With Heimerdinger, get ready to get yelled at

Tennessee Titan wide receiver Drew Bennett has turned into one the NFL's best wideouts.<p>

And Mike Heimerdinger had a lot to do with it.

The Jets new offensive coordinator, who spent the last five seasons with the Titans, took Bennett, a college quarterback at UCLA, and turned him into a top notch wide receiver.

Bennett finished the 2004 season with 80 receptions for 1,247 yards. He tied the Titans franchise record for most receptions in a game with 13 against Oakland on Dec. 19. His 11 touchdowns this season were the most in franchise history since the 1970 AFL-NFL merger and broke the previous mark of 10 set by Ernest Givins (1992) and Drew Hill (1988).

Bennett thinks Heimerdinger is just the guy to turn the Jets offense around.

"Coach Heimerdinger is a very good offensive coach," said Bennett. "He will do good things up there."

The fiery Heimerdinger isn't a good match for thin-skinned players.

"There are times you don't like him and there are times you appreciate how good a coach he is," said Bennett. "He is definitely a hard-nosed coach. It's what a lot of guys need. He keeps guys in line."

And one guy who knows all too well about Heimerdinger's tough style is Jets wideout Justin McCareins, who spent his first three seasons in Tennessee.

"He was the offensive coordinator when Justin (McCareins) and I broke in as rookies," said Bennett. "We definitely got a breaking in as rookies. I needed that. I know Justin and I didn't enjoy it much, but it helped us. I'm sure Justin is really happy they are reunited (he laughs)."

But Bennett thinks that Heimerdinger will take it easy on McCareins this time around.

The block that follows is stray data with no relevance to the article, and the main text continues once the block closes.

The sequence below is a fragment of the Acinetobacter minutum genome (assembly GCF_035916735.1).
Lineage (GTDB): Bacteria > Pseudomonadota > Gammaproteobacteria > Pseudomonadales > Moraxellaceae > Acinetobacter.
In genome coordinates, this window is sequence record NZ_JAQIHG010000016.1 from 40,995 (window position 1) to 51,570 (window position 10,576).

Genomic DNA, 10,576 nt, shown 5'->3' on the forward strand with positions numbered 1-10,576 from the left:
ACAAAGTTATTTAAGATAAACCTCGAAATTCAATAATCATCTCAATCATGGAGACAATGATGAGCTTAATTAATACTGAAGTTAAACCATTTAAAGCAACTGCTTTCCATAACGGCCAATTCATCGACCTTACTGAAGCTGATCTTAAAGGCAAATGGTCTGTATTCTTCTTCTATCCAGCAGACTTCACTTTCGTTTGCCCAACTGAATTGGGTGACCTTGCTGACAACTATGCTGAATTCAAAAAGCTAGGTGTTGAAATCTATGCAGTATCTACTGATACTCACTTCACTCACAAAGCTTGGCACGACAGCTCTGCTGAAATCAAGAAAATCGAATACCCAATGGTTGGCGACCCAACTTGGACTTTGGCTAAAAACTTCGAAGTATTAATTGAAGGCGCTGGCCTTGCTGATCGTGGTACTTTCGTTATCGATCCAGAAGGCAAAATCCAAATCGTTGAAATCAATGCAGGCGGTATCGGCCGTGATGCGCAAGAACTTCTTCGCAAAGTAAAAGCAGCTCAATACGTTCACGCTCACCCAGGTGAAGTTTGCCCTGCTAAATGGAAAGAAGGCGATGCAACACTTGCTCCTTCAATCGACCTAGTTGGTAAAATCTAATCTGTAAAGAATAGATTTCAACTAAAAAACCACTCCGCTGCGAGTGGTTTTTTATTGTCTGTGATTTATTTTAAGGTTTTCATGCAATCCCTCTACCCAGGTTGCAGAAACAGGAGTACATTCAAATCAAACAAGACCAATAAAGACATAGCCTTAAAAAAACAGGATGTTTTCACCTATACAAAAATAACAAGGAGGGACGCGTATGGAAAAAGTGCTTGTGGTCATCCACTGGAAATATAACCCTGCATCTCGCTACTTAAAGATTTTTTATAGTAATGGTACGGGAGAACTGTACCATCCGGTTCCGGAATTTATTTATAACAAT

"He will yell at other guys," said Bennett. "Justin knows the system."

And that system is a very complex one, so don't expect the Jets to be comfortable in it for a while.

"I think it's very complicated," said Bennett. "It's one of those systems where you had to know what everyone is doing on any play in every game. You have to understand the entire concept of every play."

It took a while for the Titans offensive players to get comfortable in the system.

"The offense was good the first year, but it got better over the next couple of years," said Bennett. "He won't jump in there and be one of the top offenses in the league."

The offensive can be particularly tough on rookies. Tight end Ben Troupe struggled in 2004, his initial campaign in Tennessee.

Not helping Heimerdinger's ability to teach this offense quickly is the injury to Chad Pennington. Coming off shoulder surgery, Pennington will miss the mini-camps, and possibly part of training camp. Not having Pennington throwing all spring will hurt the maturation process of the offense.

But Bennett thinks in time, the Jets offense can be special under Heimerdinger.

"They have a lot of talent on offense," said Bennett. "[Heimerdinger] will pull it all together."

And according to Bennett the Jets will throw the ball down-the-field quite a bit.

So it looks like the days of the Jets close-to-vest play-calling are over.

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